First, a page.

As you might imagine, we spend a lot of time in the PurseBlog offices talking about bags. Bags we’re plotting to buy, bags we can only buy in our imaginations, bags we think are a waste of money – it all comes up eventually. Last week, Bea posed an interesting question to me: if I had $1,500 and could buy any handbag I wanted, what would I buy? Which, in turn, lead me to a question of my own: where have all the great $1,500 bags gone?

In the five-plus years I’ve been covering the accessories industry, the market has cleaved in two. While premier designer bags get more expensive by the year (partly because of rising costs for materials and labor, partly because higher prices actually make the bags more enticing to affluent customers), contemporary brands have lowered their core price levels. Brands like Rebecca Minkoff and Botkier used to aim for a $595 price tag for their everyday bags, but in recent years, many of those same brands report that business is more sustainable at a $395-$495 price point.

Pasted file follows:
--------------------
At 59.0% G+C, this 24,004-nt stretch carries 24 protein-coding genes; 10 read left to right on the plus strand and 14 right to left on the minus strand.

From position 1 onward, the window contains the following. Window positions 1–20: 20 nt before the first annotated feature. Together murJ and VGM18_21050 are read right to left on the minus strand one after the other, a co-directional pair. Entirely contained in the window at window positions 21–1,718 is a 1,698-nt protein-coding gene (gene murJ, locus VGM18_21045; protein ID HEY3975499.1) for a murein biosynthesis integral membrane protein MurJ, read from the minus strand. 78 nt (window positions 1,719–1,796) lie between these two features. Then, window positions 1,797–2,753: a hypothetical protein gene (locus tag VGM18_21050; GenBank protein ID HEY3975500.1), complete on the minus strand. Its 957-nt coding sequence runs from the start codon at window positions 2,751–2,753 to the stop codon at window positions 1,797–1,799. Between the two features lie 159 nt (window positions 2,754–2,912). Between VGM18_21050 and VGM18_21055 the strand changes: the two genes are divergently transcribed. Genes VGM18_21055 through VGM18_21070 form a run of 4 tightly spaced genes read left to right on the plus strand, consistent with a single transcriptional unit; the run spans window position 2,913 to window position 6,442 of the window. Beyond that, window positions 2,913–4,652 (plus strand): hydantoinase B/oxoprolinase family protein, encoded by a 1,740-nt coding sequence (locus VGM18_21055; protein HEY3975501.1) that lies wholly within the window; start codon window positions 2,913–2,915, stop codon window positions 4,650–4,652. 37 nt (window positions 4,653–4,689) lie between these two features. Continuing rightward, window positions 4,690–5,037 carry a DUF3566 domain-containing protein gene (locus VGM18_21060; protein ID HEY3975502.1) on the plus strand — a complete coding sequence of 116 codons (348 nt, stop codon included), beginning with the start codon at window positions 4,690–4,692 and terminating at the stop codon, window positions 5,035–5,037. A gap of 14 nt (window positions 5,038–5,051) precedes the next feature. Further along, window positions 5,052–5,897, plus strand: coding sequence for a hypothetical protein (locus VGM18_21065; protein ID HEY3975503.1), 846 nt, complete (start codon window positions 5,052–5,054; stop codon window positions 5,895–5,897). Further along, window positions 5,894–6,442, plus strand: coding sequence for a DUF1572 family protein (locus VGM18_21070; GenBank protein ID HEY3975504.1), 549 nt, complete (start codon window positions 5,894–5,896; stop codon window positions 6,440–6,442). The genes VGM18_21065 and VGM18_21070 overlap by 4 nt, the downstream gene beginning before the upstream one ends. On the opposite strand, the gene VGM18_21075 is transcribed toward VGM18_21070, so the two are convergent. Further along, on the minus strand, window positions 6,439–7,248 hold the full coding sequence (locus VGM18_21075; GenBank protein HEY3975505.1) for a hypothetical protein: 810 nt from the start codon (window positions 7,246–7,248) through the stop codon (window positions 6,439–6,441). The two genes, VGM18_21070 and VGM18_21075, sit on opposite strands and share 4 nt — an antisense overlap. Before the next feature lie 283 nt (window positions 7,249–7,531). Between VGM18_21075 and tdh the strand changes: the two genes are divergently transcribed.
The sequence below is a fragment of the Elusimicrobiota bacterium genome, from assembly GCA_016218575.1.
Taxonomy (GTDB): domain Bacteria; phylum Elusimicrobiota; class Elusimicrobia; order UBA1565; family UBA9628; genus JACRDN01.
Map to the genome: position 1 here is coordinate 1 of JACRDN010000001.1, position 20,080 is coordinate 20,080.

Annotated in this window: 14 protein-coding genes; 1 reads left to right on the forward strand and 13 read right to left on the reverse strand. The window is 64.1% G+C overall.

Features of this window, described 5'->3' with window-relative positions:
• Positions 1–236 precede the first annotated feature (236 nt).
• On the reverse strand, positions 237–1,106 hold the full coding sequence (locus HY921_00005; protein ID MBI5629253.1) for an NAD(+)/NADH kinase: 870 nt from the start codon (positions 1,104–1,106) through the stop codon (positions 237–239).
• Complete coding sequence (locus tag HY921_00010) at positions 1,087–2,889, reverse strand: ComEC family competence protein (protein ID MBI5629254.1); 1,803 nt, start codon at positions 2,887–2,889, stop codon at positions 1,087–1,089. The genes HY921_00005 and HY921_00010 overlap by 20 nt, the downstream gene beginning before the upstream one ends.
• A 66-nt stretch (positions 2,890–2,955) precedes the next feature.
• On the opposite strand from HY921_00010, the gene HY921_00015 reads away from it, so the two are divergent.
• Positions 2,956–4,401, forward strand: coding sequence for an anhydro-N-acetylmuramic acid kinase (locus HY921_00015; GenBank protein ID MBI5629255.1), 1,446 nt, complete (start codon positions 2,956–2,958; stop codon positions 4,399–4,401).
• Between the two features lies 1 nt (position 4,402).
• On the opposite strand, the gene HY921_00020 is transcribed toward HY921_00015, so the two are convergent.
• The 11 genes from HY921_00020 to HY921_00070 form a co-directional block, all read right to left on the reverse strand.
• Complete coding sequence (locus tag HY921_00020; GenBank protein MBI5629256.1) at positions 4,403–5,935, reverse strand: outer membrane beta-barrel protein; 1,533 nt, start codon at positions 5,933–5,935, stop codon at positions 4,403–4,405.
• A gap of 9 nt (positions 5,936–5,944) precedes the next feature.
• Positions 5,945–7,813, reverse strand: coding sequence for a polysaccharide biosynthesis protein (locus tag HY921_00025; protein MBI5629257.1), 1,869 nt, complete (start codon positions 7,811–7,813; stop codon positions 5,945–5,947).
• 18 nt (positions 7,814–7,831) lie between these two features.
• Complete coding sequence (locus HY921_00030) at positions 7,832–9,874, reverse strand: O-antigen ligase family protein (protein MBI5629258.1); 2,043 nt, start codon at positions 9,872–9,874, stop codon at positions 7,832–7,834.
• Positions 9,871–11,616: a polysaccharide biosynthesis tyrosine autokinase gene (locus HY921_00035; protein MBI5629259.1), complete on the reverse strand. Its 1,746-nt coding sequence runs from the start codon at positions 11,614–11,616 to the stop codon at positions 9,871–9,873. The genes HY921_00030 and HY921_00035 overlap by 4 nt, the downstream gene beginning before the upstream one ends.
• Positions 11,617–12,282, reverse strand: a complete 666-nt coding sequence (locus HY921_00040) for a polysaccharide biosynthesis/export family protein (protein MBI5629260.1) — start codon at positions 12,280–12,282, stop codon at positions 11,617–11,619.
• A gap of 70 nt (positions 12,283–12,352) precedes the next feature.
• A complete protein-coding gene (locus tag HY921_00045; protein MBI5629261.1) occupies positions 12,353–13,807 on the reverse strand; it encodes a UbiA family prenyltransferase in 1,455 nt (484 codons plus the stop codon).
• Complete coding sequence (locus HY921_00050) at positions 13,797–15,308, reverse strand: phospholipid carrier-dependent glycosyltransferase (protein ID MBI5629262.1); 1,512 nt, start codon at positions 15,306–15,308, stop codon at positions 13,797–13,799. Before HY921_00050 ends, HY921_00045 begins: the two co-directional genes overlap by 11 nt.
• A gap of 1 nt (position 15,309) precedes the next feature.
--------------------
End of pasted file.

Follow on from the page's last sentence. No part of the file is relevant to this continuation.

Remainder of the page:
That parting of the market has made way for noteworthy “premium contemporary” brands like Alexander Wang and 3.1 Phillip Lim, whose handbags average around $800 and satisfy younger customers with high-end tastes and real-world (or relatively real-world) budgets. Those brands might make a couple bags in the $1,500 price range every season to fill out the very high end of their range, but what happened to all the $1,500 bags that used to anchor entire brands?

When the Celine Luggage Tote debuted, it cost $1,750, but now it starts at $2,400. Before it, the Proenza Schouler PS1 cost $1,595, but it was raised to $1,695 several seasons ago, and the marquee bags that Proenza has launched since have all cost much more. Now, when similar brands debut a bag they’re hoping will catch on like those did, they generally price it at $2,000 or above, like the Chloe Baylee Bag ($2,050) and the Saint Laurent Sac de Jour ($2,950). During the It Bag era of the mid- to late-2000s, you could bank on getting a premium bag for around $1,500, but that number has increased rapidly in the past few years.

Although premium contemporary labels have been extremely successful at filling some of the price gap, there will only be more room for new brands as premier prices reach higher and higher. Who will step up to meet that inevitable consumer demand remains to be seen.


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